December 03, 2012
Savvy inshore fishermen, and certainly savvy applies to Florida Sportsman fans, look for seagrasses.
The anglers know that rich fields of underwater plant and marine life are crucial to the life histories of sportfish.
Hundreds of species of varied life forms flourish in a healthy bed of seagrass.
Right now, however, that savvy angler finds nothing but barren bottom on hundreds of square miles of what is normally seagrass in many areas. For a veteran visitor of the grassflats, the killing scene is downright scary.
Some of the causes of certain die-offs aren't fully understood, and we're covering the investigative research that's under way, BUT, there isn't much doubt about what is causing extreme problems along the historically gorgeous St. Lucie and Caloosahatchee estuaries.
That's a strong word, but might not it apply to a substance that causes so many mortalities?
The killer stew is dished out through man-dug drainage canals connected to Lake Okeechobee. Coastal waters are thus besieged with ugly brown water from inland that has almost zero visibility. Seagrasses like lots of light and can't thrive without it.
The muddiness is just one ingredient in the poison.
Others include toxic levels of phosphorous and nitrogen and a showing of deadly methylmercury.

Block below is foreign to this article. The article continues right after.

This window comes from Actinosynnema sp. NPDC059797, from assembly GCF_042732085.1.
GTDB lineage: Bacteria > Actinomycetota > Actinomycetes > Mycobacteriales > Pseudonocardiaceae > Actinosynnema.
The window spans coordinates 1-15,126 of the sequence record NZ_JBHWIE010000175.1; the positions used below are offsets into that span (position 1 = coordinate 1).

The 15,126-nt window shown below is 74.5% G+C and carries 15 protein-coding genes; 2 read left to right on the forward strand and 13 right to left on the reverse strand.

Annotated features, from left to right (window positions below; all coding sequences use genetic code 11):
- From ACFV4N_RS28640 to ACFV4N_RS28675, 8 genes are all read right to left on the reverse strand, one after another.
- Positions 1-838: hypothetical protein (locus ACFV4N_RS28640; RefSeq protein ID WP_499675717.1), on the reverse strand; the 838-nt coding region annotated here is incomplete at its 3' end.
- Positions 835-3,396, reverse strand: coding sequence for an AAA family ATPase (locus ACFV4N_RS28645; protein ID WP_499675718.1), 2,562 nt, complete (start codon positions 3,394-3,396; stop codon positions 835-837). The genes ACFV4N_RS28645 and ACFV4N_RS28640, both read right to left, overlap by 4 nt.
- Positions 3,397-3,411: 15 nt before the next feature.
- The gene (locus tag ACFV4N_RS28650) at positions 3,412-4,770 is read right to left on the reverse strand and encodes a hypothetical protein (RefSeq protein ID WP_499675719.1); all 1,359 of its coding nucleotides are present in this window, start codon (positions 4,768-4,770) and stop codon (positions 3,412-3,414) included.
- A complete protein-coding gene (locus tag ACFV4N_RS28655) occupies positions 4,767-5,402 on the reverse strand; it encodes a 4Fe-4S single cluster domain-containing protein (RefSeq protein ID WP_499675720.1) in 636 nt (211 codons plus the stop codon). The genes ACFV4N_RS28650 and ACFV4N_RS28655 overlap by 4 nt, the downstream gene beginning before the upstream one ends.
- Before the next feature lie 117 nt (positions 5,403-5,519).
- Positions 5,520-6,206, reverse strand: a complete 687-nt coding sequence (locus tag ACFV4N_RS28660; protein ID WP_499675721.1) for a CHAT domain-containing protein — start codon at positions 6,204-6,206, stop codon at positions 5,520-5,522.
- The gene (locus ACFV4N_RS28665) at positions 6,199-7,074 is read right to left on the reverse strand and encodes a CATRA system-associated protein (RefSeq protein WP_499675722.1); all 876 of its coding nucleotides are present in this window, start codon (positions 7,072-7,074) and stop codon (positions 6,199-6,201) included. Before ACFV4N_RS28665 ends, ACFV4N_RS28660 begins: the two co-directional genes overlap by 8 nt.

And there is the irony of too much of what seems like a welcome guest—fresh water.
The fresh water discharges from agricultural excesses overwhelm estuaries like the St. Lucie at Stuart which must have a measure of salt to continue their ecosystems.
For a fresh look at the seagrass slaughter, just a few days back, Art Director Drew Wickstrom motored us over to the shallows just north of long-popular Boy Scout Island. The bottom was muddy and lifeless, as viewed by the somewhat goofy looking angler in the lower photo.
A couple hours earlier, we had putted down the Intracoastal Waterway to below Hobe Sound, an area that does not suffer the St. Lucie discharge assaults. There the water was clear (despite some recent rains)
and sure enough there were large areas of thick, lush seagrass below us.
Thinking of the contrast between the two areas, we realized again that we endure the same disgusting story as overdrainage and an ill-conceived plumbing scheme ruin the estuary.
We'd like to tell you that reforms and restoration are on the way. That'd be a big fib.